What about all those stories we’ve heard about how our resting metabolism is all revved up after a running session? Don’t we burn as many calories after we run as we do during the training effort? Let’s put this tale where it belongs—in the garbage. Some well-researched studies suggest that the ‘after-running calorie burn’ is minimal, not worth tuppence.
Jogging at 12-minutes/mile, for instance, for half an hour causes resting metabolic rate to remain elevated for 20-30 minutes, and burns—wait for it—12 more calories! When running intensity is increased to 75% of aerobic capacity for 35-45 minutes we burn an extra 15-30 calories.
What about really long runs? Studies that examined long running session lasting for 80 minutes or longer also discovered a very modest after-running calorie burn. Weigh these (not so) massive after-running calorie burns against the calories in one Hershey’s kiss (25 calories) and you’ll soon realize the futility of this belief.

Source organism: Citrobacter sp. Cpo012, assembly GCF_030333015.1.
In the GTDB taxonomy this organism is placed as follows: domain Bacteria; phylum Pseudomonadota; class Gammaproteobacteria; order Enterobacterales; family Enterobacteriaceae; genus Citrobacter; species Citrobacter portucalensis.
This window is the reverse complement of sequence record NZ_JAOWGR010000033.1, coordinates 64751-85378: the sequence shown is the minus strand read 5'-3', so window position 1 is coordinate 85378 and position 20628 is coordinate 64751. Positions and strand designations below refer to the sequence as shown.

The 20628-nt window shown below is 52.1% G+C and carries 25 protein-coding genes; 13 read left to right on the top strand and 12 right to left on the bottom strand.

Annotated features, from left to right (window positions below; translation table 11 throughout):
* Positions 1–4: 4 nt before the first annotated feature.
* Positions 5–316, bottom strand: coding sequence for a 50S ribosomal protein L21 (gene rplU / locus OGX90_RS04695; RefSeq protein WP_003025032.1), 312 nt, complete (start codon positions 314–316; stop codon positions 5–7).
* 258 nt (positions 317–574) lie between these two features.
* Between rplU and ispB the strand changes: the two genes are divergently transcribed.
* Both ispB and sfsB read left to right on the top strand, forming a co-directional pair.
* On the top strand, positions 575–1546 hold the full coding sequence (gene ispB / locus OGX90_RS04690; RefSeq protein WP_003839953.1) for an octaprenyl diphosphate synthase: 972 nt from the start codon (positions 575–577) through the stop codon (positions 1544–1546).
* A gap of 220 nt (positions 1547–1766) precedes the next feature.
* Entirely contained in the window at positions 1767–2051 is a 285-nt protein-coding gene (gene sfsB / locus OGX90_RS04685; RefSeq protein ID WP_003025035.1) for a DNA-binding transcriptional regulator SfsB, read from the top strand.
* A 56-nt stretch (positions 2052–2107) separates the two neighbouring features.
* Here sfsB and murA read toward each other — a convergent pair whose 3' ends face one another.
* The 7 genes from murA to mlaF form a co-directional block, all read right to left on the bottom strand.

Beginning runners following weight loss programs are unlikely to have higher resting metabolic rates than sedentary individuals. Higher RMR’s among elite runners are transient, and appear for up to 24 hours after a very long and hard run.
The after-running calorie burn is closely connected to another metabolic myth, that of the chronic revving up of our post-exercise metabolism. Recent research reveals that the athlete’s resting metabolism stays higher for up to 24 hours after a very long and very strenuous training bout, but not 48 hours after. Once again, unless you are an elite runner doing more than 60 miles every week at a fast pace, this is unlikely to have an effect on your weight loss.
Restrict your calories by no more than 500-1000 a day; avoid very low calorie diets, because they’ll cause higher losses of lean mass